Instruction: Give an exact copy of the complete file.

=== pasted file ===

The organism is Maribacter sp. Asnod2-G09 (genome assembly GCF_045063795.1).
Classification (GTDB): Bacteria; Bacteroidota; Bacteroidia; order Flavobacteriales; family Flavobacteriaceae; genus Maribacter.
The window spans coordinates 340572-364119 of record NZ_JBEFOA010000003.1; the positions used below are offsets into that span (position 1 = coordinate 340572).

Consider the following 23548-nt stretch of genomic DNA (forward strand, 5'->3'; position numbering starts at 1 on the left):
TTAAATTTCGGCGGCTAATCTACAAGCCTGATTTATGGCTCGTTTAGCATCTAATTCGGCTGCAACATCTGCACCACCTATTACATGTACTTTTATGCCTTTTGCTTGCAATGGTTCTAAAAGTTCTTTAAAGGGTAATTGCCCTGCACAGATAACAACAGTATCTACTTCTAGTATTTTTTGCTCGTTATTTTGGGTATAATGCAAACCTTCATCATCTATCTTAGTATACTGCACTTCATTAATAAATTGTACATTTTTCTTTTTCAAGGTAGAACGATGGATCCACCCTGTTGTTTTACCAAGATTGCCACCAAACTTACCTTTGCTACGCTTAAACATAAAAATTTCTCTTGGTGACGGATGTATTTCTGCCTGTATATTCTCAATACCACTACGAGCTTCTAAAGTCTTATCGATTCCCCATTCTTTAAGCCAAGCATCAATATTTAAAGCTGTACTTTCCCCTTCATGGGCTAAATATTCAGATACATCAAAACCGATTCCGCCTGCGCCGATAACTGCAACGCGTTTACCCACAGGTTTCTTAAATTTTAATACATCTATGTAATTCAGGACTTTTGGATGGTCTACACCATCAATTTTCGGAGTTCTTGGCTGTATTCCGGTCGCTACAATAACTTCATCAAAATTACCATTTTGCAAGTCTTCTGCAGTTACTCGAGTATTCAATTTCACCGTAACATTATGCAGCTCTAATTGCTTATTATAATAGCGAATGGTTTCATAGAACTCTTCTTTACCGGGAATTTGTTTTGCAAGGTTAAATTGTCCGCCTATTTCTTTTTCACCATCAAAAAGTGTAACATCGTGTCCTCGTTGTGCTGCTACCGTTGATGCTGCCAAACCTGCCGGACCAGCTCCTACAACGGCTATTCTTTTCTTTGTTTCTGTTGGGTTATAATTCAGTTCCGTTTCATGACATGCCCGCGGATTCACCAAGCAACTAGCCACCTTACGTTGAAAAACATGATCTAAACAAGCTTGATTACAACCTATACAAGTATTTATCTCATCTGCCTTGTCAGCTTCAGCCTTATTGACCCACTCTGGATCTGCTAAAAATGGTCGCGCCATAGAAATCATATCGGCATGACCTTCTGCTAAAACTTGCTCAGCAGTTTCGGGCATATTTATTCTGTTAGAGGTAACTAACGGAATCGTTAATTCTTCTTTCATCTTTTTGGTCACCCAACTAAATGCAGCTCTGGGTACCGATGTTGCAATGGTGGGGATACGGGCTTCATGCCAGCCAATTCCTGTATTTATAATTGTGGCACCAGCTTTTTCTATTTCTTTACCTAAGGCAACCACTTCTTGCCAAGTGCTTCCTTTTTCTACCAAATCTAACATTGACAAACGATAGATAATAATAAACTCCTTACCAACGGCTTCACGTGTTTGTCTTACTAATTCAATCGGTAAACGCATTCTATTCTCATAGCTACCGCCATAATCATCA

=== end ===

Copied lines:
The organism is Maribacter sp. Asnod2-G09 (genome assembly GCF_045063795.1).
Classification (GTDB): Bacteria; Bacteroidota; Bacteroidia; order Flavobacteriales; family Flavobacteriaceae; genus Maribacter.
The window spans coordinates 340572-364119 of record NZ_JBEFOA010000003.1; the positions used below are offsets into that span (position 1 = coordinate 340572).

Consider the following 23548-nt stretch of genomic DNA (forward strand, 5'->3'; position numbering starts at 1 on the left):
TTAAATTTCGGCGGCTAATCTACAAGCCTGATTTATGGCTCGTTTAGCATCTAATTCGGCTGCAACATCTGCACCACCTATTACATGTACTTTTATGCCTTTTGCTTGCAATGGTTCTAAAAGTTCTTTAAAGGGTAATTGCCCTGCACAGATAACAACAGTATCTACTTCTAGTATTTTTTGCTCGTTATTTTGGGTATAATGCAAACCTTCATCATCTATCTTAGTATACTGCACTTCATTAATAAATTGTACATTTTTCTTTTTCAAGGTAGAACGATGGATCCACCCTGTTGTTTTACCAAGATTGCCACCAAACTTACCTTTGCTACGCTTAAACATAAAAATTTCTCTTGGTGACGGATGTATTTCTGCCTGTATATTCTCAATACCACTACGAGCTTCTAAAGTCTTATCGATTCCCCATTCTTTAAGCCAAGCATCAATATTTAAAGCTGTACTTTCCCCTTCATGGGCTAAATATTCAGATACATCAAAACCGATTCCGCCTGCGCCGATAACTGCAACGCGTTTACCCACAGGTTTCTTAAATTTTAATACATCTATGTAATTCAGGACTTTTGGATGGTCTACACCATCAATTTTCGGAGTTCTTGGCTGTATTCCGGTCGCTACAATAACTTCATCAAAATTACCATTTTGCAAGTCTTCTGCAGTTACTCGAGTATTCAATTTCACCGTAACATTATGCAGCTCTAATTGCTTATTATAATAGCGAATGGTTTCATAGAACTCTTCTTTACCGGGAATTTGTTTTGCAAGGTTAAATTGTCCGCCTATTTCTTTTTCACCATCAAAAAGTGTAACATCGTGTCCTCGTTGTGCTGCTACCGTTGATGCTGCCAAACCTGCCGGACCAGCTCCTACAACGGCTATTCTTTTCTTTGTTTCTGTTGGGTTATAATTCAGTTCCGTTTCATGACATGCCCGCGGATTCACCAAGCAACTAGCCACCTTACGTTGAAAAACATGATCTAAACAAGCTTGATTACAACCTATACAAGTATTTATCTCATCTGCCTTGTCAGCTTCAGCCTTATTGACCCACTCTGGATCTGCTAAAAATGGTCGCGCCATAGAAATCATATCGGCATGACCTTCTGCTAAAACTTGCTCAGCAGTTTCGGGCATATTTATTCTGTTAGAGGTAACTAACGGAATCGTTAATTCTTCTTTCATCTTTTTGGTCACCCAACTAAATGCAGCTCTGGGTACCGATGTTGCAATGGTGGGGATACGGGCTTCATGCCAGCCAATTCCTGTATTTATAATTGTGGCACCAGCTTTTTCTATTTCTTTACCTAAGGCAACCACTTCTTGCCAAGTGCTTCCTTTTTCTACCAAATCTAACATTGACAAACGATAGATAATAATAAACTCCTTACCAACGGCTTCACGTGTTTGTCTTACTAATTCAATCGGTAAACGCATTCTATTCTCATAGCTACCGCCATAATCATCA